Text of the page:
Three COVID-19 exposures needed for broad immunity

Three COVID-19 exposures needed for broad immunity

The immune system develops a high-quality antibody response after three encounters with the coronavirus spike protein. These antibodies are also capable of neutralizing omicron efficiently. This applies to people who are triple-vaccinated, to those having recovered and then received two vaccinations and to double-vaccinated individuals who have experienced a breakthrough infection. These are results of a study which tracked the antibodies of vaccinated and recovered individuals for two years.

Since the beginning of the COVID-19 pandemic, SARS-CoV-2 has continued to evolve, with new variants of concern (VoCs) spreading rapidly. Highly contagious and partially capable of evading the immune response, omicron has become the dominant variant in most countries.

Answers to the question how the immune systems can be “educated” to battle omicron and other immune escape variants of the virus are provided by a team led by Prof. Ulrike Protzer, Director of the Institute of Virology at the Technical University of Munich (TUM) and Helmholtz Munich, Percy Knolle, Professor of Molecular Immunology at TUM, and Prof. Oliver T. Keppler (Max von Pettenkofer Institute and Gene Center Munich at LMU). As they report in Nature Medicine, a total of three exposures to the viral spike protein leads to production of virus neutralizing antibodies not only in high quantity, but also high quality. These high-quality antibodies bind to the viral spike protein more vigorously and are also capable of effectively fighting the omicron variant. This applies to triple-vaccinated people, to people who have recovered from COVID-19 and then had two vaccinations, and to double-vaccinated people who then had a breakthrough infection.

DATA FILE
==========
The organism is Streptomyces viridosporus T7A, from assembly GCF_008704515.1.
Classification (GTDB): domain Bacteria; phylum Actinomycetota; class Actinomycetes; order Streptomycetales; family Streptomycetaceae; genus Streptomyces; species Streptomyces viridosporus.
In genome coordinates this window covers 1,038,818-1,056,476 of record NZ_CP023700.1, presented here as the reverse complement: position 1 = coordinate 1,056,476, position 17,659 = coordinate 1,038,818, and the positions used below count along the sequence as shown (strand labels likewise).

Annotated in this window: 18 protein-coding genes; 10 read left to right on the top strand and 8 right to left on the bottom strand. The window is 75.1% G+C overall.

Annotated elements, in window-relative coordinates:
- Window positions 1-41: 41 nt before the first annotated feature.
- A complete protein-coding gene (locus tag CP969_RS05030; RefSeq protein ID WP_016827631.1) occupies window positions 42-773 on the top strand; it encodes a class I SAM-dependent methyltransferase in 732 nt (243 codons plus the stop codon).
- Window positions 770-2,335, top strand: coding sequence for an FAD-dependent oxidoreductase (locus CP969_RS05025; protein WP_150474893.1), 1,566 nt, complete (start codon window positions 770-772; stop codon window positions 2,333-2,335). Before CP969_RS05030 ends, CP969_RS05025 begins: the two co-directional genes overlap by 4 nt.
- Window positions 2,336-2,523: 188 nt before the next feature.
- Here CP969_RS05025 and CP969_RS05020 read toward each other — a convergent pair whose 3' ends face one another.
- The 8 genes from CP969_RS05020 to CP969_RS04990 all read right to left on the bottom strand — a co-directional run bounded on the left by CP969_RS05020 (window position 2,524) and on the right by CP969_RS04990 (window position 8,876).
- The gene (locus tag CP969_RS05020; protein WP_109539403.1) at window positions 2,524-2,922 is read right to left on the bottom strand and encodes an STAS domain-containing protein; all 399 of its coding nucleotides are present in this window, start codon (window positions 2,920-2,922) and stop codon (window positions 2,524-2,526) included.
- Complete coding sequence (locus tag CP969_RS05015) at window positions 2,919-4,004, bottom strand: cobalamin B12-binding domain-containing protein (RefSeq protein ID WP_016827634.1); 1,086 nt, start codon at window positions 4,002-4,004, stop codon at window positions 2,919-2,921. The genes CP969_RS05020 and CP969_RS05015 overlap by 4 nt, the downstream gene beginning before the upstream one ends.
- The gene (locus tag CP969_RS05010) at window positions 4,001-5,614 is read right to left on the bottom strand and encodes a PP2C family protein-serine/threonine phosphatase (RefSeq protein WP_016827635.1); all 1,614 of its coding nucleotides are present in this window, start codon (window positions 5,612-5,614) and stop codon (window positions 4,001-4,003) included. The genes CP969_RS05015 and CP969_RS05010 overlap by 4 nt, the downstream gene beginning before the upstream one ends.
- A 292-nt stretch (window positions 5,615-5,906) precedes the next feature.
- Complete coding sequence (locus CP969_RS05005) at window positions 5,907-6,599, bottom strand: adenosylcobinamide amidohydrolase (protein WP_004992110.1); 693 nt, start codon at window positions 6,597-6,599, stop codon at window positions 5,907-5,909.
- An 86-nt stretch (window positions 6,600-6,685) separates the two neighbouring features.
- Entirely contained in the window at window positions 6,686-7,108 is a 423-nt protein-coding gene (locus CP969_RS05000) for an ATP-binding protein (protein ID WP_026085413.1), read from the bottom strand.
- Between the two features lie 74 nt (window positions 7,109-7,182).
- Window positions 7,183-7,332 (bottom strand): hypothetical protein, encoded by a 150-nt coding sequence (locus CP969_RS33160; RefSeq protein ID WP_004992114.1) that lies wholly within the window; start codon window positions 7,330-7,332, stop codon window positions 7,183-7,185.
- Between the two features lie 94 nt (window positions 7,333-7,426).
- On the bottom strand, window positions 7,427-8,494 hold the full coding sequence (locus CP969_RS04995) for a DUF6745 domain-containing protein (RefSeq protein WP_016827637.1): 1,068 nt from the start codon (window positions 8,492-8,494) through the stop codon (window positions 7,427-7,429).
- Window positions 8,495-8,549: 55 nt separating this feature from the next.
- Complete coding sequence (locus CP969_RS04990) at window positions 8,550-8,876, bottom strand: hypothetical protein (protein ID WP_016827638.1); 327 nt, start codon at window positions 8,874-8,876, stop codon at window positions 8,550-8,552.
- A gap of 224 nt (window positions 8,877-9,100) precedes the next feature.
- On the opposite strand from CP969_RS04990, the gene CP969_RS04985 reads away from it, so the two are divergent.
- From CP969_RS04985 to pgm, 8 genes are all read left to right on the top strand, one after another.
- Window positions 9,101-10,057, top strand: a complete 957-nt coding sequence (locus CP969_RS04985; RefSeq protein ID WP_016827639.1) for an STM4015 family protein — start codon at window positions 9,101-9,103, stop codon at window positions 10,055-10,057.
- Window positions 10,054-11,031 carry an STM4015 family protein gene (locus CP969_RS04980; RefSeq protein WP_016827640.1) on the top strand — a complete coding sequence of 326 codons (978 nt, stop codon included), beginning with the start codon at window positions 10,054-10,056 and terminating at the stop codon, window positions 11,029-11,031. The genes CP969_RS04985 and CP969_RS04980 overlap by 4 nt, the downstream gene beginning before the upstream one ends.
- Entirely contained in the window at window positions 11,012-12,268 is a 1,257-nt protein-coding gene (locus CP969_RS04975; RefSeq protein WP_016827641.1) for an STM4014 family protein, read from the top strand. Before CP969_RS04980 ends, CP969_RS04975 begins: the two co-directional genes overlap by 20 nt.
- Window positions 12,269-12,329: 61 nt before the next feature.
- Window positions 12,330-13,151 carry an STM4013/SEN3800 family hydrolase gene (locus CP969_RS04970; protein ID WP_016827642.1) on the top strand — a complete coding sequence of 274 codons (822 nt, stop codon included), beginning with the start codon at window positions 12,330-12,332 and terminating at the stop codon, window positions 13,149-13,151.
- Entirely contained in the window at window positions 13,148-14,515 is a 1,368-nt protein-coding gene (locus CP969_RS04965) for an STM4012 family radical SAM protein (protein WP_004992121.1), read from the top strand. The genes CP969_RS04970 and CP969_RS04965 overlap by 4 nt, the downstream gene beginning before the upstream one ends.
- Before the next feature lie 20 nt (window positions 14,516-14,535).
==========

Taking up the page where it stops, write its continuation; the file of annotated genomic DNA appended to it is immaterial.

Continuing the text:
Since the beginning of the pandemic, voluntary participants from the staff at TUM’s university hospital Klinikum rechts der Isar at risk of infection participated in the study and were regularly tested. The researchers identified individuals who had contracted SARS-CoV-2 during the first wave of the pandemic in spring 2020, and compared them to a second group of people who had not been infected. Subsequently, both groups were offered vaccination with the mRNA-based COVID-19 vaccine from BioNTech/Pfizer and were monitored for almost two years. The cohort comprised 98 recovered persons and 73 persons without prior infection.

“This longitudinal study is particularly exciting, because we can follow how the immune response evolves over time against the virus and after vaccination” says Prof. Knolle, pointing to a study by the team, which has just appeared in Nature Communications. In the new study the team now defined several parameters in the blood of study participants: the concentration of antibodies to the viral spike protein, the binding strength of these antibodies, and their ability to neutralize infection of SARS-CoV-2 variants in cell culture. For estimating the extent of protective immunity, the latter two parameters are particularly important. The study revealed that the ability of the immune system to neutralize the virus correlates only weakly with the antibody titer. Rather, it was critical how effectively these antibodies bind to the virus and thus disable infection.

As predicted from its many mutations, omicron exhibited the most pronounced evasion from neutralizing antibodies compared to all other viral variants tested. “For omicron, you need considerably more and better antibodies to prevent infection” points out Prof. Keppler. The researchers developed a new virus neutralization test, which allowed them to analyze antibodies in many serum samples and different variants of the virus at high throughput rates. Prof. Protzer adds: “A new finding of our study is that people require three separate exposures to the spike protein to build up high-level neutralizing activity against all viral variants, including omicron.”

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